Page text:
Part 18

Written by: Sword’n’Quill (Susanne Beck)

Disclaimers: The characters in this novel are of my own creation. That’s right, this is an ‘uber’ story. Some may bear a resemblance to characters we know and love who are owned by PacRen and Universal Studios.

Violence and Naughty Language Disclaimer: Yup, both. And quite a lot of each, to be truthful. This takes place in a prison, and where there are criminals, there’s gonna be violence and naughty words.

Subtext Disclaimer: Yup, there’s that too. This piece deals, after a fashion, with the love and physical expression of that love, between two adult females. There are some graphic scenes located within this piece, but I have tried to make them as tasteful as possible so as to not avoid anyone’s sensibilities. Let me know if I’ve succeeded.

Serialization Disclaimer: When I first started writing and posting, I made a promise to myself, and to anyone who read me, that I would never post a work that wasn’t finished. I detest serialization, normally. But . . .this novel, which is one week from being finished, is becoming very long and I’ve had readers write to me stating that they won’t read novels because they just don’t have time to sit down and read such gargantuan works. So, I compromised. This piece is finished (very nearly) and will go up at regular intervals so that the folks who like to read in small chunks can do that and the ones who like to read the whole thing can do that too.

Dedication: As always, I’d like to thank the man who gives up some of his free time every day to read the stuff I send over to him. The best beta-reader on the planet, Mike. I’d also like to thank my other betas: Candace (who read the entire novel in IM and showed her support every night), Rachel, and Alex. A special thank-you goes to Sulli, who made a very bad day a wonderful one with her gift of generosity. I would also like to thank Mary D for reading and housing this at her site. But mostly, I’d like to thank the readers for reading my stuff and giving me such great feedback. It’s what makes sitting in front of this balky computer and tickling the tans so much fun. Feedback, if anyone is so inclined, is always gratefully received and appreciated. I can be reached at .



Well, Donita kept her word. Here I am, in a tiny, cramped cell in the county jail, scribbling on a bright yellow legal pad that she was nice enough to give me. The court was recessed today after opening arguments, as she said it would be.

I wasn’t surprised by the prosecution’s angle, having heard it, almost verbatim, five years ago. In the DA’s eyes, I’m still a jealous, possessive harpy who couldn’t stand the fact that my husband wanted a little time with the boys after work.

Donita was simply brilliant. Her opening arguments were clear, concise and to the point without a wasted word or over-dramatization. She was the consummate professional and appeared magnificently prepared. The jury, which this time was a nice mix of women and men (my previous jury had only the two women sitting on it), seemed to me to eat up her words, and a few times, I thought I caught them looking at me with compassion in their eyes. At least, I hope that’s what it was.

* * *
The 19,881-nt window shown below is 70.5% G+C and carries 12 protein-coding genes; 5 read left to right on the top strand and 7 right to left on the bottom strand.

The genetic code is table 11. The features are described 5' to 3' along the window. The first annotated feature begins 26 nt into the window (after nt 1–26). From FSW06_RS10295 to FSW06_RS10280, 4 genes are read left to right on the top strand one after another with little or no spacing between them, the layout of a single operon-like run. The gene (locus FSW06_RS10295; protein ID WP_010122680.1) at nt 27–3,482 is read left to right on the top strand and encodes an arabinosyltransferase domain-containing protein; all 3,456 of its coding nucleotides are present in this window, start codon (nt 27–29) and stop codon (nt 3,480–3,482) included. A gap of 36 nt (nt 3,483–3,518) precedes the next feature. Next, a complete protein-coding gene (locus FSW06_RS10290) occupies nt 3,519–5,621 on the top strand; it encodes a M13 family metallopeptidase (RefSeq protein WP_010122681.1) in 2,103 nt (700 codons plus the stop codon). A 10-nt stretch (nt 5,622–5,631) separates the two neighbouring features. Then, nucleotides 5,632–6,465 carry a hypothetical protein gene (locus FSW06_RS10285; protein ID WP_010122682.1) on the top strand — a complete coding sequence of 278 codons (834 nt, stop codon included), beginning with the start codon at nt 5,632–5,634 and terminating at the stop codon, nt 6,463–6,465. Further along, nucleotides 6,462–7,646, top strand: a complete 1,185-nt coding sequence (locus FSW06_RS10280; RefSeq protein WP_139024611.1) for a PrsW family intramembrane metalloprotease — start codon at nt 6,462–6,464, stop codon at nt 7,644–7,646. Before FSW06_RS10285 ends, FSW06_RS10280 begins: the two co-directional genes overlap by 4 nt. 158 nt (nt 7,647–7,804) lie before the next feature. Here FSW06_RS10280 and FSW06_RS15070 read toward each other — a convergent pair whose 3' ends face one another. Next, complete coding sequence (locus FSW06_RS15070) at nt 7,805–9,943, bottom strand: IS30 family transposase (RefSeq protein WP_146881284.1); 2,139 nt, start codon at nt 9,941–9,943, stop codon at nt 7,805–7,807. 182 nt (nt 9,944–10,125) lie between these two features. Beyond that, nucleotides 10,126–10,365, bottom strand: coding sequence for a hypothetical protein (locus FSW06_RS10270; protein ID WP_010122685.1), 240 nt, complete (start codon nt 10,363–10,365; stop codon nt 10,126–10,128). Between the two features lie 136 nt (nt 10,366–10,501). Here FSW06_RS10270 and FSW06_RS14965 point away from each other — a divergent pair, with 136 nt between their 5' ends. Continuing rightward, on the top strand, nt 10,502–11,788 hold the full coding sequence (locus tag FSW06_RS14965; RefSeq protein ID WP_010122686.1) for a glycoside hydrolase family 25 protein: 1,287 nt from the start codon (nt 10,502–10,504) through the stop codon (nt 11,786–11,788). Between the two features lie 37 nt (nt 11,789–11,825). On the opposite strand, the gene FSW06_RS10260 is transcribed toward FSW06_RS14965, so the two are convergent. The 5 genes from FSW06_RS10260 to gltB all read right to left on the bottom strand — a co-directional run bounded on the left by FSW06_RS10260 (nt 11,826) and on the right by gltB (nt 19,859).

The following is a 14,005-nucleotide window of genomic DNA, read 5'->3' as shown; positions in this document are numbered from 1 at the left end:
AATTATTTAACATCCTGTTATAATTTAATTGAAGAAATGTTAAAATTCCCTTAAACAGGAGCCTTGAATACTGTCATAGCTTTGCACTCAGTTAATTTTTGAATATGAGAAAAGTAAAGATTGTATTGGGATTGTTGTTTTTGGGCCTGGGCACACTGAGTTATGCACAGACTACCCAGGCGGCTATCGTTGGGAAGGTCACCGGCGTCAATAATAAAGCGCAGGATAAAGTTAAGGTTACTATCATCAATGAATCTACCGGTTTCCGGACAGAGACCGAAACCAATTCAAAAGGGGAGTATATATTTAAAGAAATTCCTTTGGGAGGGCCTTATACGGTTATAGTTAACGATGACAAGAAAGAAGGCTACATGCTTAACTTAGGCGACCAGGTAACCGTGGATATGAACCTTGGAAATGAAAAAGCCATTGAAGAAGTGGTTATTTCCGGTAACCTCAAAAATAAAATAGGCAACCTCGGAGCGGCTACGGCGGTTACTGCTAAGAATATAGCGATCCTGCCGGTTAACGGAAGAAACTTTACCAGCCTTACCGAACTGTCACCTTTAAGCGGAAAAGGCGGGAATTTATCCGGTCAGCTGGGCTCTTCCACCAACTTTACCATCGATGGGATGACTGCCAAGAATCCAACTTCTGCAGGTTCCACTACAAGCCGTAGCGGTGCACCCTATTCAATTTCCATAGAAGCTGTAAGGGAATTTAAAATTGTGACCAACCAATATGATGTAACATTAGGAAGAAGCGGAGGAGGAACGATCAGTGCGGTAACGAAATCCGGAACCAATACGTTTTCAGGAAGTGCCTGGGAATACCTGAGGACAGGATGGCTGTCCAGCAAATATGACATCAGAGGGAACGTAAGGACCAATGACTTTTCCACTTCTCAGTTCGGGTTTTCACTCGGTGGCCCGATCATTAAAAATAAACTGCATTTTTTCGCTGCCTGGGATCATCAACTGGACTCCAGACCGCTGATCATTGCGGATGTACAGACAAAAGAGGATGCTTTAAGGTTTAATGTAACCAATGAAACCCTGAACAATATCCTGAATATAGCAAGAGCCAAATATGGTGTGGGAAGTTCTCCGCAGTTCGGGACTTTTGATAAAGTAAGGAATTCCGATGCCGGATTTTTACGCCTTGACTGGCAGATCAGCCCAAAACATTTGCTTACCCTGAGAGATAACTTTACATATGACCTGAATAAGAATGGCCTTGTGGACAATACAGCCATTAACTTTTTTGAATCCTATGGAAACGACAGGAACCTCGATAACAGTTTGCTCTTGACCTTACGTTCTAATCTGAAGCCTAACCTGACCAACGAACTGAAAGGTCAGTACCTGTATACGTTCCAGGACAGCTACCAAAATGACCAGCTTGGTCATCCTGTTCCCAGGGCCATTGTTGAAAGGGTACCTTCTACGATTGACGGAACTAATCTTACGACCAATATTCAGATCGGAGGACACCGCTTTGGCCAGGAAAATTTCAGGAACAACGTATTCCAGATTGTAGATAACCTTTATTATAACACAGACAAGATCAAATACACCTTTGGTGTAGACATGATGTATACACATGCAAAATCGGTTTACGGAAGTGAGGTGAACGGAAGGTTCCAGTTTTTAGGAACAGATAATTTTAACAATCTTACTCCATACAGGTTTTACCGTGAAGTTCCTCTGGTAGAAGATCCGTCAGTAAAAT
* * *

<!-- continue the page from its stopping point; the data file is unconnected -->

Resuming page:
Nothing to do now but stare at the walls and wait to see if I can sleep tonight.

Fear and time make strange bedfellows.

It’s been five long years since I last graced this place, and the fear is still here. Only it seems to have changed direction. Five years ago, I was afraid that I was going to go to jail. Now I’m afraid I’m not going to get out. And, conversely, I’m also afraid that I am going to get out.

Was it just such a short time ago that I asked Ice why she didn’t just up and move away after she was released from prison the first time? Could I actually have been that na´ve, that condescending? Just the possibility of that happening with me causes my stomach to jump rope inside me.

My family has disowned me. All of my friends are prison inmates. The degrees I’ve earned are about as useless as the paper they’re printed on. I have no home, no job and no money.

And yet . . .and yet, I still have that sometimes damning sense of optimism about everything. The same sense that sat here next to me five long years ago when I was battling for what I thought was my life. The same sense that tells me, despite everything, that Ice is still alive out there.

What I’ve discovered, you see, is that, no matter how much we might not want it to sometimes, life does go on. The world keeps on spinning. And if we’re really lucky, we learn something along the way.

I’ve learned that love, and companionship, and a simple sense of belonging can be found even in the deepest pits of one woman’s hell. I’ve learned that sometimes good things happen when you least expect them. I’ve learned that freedom isn’t something that can be taken away; only given up. And I’ve learned that no matter what happens to me in this life, I have the strength to overcome, adapt, and even to thrive, despite, or perhaps because of, the adversity thrown in my path.

Would I be the same woman I am now, with the same strength of purpose, if those events five years ago had concluded differently? Perhaps. Perhaps, one day, I would have been able to find this strength on my own; the strength to leave a loveless marriage and a husband who saw me more as chattel than partner. Perhaps.